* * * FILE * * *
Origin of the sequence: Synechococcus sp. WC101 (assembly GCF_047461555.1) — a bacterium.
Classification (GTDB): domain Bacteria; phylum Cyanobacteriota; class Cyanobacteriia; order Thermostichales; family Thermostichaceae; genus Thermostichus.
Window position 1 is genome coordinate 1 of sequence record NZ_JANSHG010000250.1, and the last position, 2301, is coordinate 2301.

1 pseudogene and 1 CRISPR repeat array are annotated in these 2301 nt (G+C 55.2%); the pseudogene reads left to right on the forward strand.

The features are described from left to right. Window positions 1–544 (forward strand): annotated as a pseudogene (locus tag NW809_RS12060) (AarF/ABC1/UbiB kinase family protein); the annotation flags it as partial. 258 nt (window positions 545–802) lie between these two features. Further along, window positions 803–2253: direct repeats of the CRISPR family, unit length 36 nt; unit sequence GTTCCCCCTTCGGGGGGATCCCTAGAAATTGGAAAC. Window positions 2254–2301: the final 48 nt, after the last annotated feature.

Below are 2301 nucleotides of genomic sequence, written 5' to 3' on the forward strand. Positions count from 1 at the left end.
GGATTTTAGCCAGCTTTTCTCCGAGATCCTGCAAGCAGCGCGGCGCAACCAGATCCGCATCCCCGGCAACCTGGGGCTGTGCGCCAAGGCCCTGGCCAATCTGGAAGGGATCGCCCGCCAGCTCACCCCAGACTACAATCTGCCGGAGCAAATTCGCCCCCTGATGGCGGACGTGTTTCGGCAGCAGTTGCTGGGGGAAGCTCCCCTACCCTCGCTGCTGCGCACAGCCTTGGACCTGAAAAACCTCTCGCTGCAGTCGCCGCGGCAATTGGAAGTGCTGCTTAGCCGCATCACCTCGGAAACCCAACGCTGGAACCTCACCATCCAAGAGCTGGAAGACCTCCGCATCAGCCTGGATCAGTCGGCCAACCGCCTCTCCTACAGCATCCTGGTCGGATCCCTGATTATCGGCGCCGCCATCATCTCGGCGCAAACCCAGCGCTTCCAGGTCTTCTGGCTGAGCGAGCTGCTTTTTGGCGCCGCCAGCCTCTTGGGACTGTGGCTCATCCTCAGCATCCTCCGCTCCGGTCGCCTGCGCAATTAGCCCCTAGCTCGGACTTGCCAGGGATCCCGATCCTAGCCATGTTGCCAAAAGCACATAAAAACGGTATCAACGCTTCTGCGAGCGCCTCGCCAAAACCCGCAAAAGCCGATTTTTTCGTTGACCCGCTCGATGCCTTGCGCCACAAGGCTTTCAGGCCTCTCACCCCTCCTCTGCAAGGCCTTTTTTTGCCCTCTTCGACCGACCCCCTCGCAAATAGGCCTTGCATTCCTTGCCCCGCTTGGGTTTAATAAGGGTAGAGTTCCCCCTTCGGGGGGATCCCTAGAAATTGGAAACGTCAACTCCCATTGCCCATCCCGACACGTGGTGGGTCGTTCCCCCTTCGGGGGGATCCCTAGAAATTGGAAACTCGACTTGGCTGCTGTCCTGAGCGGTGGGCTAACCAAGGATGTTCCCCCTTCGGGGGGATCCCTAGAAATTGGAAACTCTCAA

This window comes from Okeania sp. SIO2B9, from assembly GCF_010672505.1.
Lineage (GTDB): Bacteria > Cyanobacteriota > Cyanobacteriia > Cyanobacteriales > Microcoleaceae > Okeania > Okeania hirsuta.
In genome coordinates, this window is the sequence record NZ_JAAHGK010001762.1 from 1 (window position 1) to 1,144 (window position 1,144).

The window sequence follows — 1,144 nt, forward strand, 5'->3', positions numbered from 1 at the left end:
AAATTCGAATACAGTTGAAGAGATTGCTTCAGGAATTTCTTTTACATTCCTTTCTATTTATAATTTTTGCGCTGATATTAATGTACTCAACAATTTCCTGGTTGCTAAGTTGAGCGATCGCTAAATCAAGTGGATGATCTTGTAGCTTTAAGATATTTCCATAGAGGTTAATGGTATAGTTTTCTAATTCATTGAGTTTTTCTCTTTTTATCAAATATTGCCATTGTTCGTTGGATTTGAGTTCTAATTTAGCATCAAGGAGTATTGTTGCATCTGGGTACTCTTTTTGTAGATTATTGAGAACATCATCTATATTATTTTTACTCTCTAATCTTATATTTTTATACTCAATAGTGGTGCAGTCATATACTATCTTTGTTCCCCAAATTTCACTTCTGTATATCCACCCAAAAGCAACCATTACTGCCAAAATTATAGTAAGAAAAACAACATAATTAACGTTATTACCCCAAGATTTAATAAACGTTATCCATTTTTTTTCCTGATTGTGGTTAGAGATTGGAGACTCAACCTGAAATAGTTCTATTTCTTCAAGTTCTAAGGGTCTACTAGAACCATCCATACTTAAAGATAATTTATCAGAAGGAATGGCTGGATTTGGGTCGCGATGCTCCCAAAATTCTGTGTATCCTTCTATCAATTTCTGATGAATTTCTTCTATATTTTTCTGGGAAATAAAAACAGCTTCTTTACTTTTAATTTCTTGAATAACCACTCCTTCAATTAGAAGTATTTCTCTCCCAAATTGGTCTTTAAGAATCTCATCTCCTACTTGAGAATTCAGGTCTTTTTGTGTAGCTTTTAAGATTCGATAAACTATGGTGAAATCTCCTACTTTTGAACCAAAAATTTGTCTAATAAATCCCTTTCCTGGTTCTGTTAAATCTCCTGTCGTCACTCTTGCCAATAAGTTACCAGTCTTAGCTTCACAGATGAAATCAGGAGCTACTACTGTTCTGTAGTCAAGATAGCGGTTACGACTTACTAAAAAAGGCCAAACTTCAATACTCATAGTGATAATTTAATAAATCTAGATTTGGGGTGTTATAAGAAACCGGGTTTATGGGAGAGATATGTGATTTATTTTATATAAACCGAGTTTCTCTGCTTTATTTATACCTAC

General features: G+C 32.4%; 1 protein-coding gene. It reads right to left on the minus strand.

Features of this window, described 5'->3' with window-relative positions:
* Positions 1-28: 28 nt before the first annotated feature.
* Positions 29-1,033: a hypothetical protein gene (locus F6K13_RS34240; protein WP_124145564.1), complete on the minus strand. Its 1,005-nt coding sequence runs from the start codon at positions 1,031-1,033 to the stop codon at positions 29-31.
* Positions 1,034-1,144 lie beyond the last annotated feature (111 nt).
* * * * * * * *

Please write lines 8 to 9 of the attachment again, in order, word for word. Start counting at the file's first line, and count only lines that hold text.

This window comes from Okeania sp. SIO2B9, from assembly GCF_010672505.1.
Lineage (GTDB): Bacteria > Cyanobacteriota > Cyanobacteriia > Cyanobacteriales > Microcoleaceae > Okeania > Okeania hirsuta.